Frankly, this is a thinly-veiled effort to dismiss, ignore, and invalidate perspectives and critiques that differ from those dominated by newsrooms that are overwhelmingly white, cisgender, heterosexual, and male. Asserting that the pushback the film has received, including not making it to the Oscars foreign language shortlist, is the work of “activists,” erases the necessary and effective work of journalists and career film critics. Left in its place is the impression of a host of negligible, pesky, and unfounded opinions, now seen in the nation’s paper of record as extreme and unreasonable.

This is something that happens time and again in mainstream media whenever trans-related issues are reported on by cisgender people: any trans person with an opinion, no matter how well informed, is described as an activist. The people on the other side are never characterised as “anti-trans activists”, even when that’s exactly what they are.

The reason “activist” is pejorative here is because it suggests that, as Anderson explains, “my vantage point… is purely an emotional response and, therefore, must be uninformed.”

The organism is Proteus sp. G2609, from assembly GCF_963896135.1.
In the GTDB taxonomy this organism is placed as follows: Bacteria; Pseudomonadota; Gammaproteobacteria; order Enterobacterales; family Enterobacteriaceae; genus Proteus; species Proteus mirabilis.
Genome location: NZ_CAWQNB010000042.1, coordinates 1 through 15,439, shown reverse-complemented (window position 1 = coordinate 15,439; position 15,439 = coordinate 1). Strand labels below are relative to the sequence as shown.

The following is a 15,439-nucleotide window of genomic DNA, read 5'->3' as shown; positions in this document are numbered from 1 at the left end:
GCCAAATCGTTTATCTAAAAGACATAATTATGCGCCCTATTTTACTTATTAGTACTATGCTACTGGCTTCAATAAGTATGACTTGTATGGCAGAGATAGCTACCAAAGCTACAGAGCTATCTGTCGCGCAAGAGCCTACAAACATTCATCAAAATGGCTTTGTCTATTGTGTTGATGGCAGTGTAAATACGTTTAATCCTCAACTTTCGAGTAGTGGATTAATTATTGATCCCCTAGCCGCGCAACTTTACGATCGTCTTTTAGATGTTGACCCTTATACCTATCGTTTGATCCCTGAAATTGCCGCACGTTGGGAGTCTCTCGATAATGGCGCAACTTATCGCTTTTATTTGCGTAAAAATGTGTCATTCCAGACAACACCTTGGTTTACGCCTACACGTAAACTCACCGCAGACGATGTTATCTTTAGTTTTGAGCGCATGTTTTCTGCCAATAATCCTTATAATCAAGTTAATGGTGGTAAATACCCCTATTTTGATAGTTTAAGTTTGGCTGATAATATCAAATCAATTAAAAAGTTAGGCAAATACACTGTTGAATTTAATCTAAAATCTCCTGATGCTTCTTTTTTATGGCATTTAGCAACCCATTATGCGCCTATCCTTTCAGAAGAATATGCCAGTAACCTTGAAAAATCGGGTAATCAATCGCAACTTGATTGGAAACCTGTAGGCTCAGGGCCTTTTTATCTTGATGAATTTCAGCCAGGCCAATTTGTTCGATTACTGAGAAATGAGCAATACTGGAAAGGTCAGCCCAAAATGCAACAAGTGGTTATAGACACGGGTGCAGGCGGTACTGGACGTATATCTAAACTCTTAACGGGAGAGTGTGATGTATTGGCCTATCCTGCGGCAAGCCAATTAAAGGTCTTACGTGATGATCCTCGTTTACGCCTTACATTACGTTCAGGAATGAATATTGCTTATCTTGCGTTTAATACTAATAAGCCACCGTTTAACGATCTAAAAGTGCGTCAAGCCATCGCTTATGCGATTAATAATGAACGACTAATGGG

This isn’t limited to trans people. People who don’t agree with the status quo are often described as activists,  zealots, militants, extremists. It’s a form of “poisoning the well”, a debating technique that attempts to undermine the other person’s argument before they can even make it.

Anderson doesn’t say that the label of activist is inherently bad, but I’d argue that it usually is used in a pejorative sense. An angry trans person on Twitter isn’t a trans activist; a trans person writing to complain about a newspaper article isn’t an activist; a trans film critic with a nuanced analysis of a film isn’t an activist either. And yet that’s how they’re described in mainstream media reporting. To categorise people as such is to dismiss them, to suggest that what they have to say is worthless.